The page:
“Follow your heart and your mind will create.” -Ray Wilkins

Have you ever had heartburn? Often associated with eating spicy or acidic foods among other common foods or beverages. We’re told there is no cause for alarm as it usually passes after a while. Plus we can avoid heartburn by changing our diet or popping a Pepcid AC. Here is what Mayo Clinic says about heartburn, “Heartburn is a burning pain in your chest, just behind your breastbone. The pain is often worse after eating, in the evening, or when lying down or bending over.” 

No one ever wakes up and says, “Today I want heartburn.”

Except for me. Throughout my rebranding process I wake up each morning yearning for the heart to burn. No, no. Not that heartburn. You won’t find what I’m talking about on Mayo Clinic’s website.

I’m talking about heart burn. Two words. Each day I wake up I yearn for my heart to burn with the fiery passion I have for education. 

Heart Burn

Educators are the luckiest people ever because we get to do what it is we do. Not to sound cliché, but we get to shape the future. Doctors, lawyers, Presidents, inventors, you name it, they’ve all had teachers. Many times people can attribute their drive and successes to a teacher they had in school. 

Don’t believe me? Find the recent video clip of the special that aired called “An Evening with Adele.” Between songs Adele was asked whether there was anyone in her past who had supported her, inspired her or protected her from life’s trials and tribulations. Adele did not hesitate as she began to describe her former high school English teacher Ms. McDonald. After Adele went on with the reasons Ms. McDonald had such an impact, she was informed that Ms. McDonald was in the audience.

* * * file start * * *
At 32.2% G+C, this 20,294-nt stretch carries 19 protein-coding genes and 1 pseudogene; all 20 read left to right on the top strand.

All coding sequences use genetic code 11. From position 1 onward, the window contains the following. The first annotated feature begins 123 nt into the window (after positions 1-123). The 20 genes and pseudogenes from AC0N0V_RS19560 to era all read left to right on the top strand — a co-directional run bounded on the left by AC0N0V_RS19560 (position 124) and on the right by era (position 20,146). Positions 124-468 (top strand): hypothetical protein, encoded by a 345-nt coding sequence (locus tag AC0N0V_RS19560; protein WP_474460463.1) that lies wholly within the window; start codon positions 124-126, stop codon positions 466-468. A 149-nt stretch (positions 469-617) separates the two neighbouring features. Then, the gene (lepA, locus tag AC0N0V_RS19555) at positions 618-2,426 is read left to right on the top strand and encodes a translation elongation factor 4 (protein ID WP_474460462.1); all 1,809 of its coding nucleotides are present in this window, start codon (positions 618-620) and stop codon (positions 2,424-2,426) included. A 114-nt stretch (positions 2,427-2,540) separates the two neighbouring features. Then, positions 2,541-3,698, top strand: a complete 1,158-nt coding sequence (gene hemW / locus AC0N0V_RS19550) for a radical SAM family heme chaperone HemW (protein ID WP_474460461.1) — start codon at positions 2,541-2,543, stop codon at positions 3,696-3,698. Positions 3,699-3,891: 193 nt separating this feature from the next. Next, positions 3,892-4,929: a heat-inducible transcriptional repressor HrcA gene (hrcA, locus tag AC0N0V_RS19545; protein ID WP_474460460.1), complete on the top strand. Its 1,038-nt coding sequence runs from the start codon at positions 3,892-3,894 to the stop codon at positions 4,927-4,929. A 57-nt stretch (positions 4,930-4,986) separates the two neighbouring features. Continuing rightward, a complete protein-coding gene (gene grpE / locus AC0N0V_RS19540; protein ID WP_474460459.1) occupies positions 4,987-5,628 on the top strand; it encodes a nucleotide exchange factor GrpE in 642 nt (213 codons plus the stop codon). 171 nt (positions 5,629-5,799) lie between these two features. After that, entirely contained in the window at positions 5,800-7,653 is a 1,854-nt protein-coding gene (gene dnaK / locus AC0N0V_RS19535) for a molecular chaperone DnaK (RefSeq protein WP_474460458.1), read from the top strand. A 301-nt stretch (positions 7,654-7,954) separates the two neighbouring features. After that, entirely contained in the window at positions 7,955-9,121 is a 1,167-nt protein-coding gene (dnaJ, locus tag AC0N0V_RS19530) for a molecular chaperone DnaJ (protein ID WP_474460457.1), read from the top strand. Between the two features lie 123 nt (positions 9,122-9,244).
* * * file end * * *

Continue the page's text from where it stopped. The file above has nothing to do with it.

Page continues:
Adele was reduced to tears in the emotional reunion onstage. It was a powerful moment that reminded everyone the lasting impact a teacher can have on a person. What impresses me the most about educators is that we do not show up every day so that we can have our Adele moment. 

Think of how many students Ms. McDonald saw in her time. She wasn’t “so bloody cool. So engaging,” because she thought Adele would announce it to the world someday.  And Adele continued, “She really made us care, and we knew that she cared about us.” How easy would it have been for Adele to say me instead of us? The use of us wasn’t accidental. Adele knew that Ms. McDonald was there for all students. Ms. McDonald had heart burn.

I am going out on the limb and venturing a guess that a first year teacher doesn’t have true heart burn. I would guess they have perceived heart burn. Or pseudo heart burn. They are fresh out of college and excited for their first room takeover. But heart burn goes deeper. 

Get Some Kindling

A campfire doesn’t start with the beautiful, hot flame ready to transform cold hot dogs into roasted masterpieces. Fires start with a small flame and some kindling. Good kindling is support for the young, fresh flame. If we want heart burn to kick in, we need to kindling for our flames. Kindling for our flames comes in the form of other teachers who have the same drive and passion we do.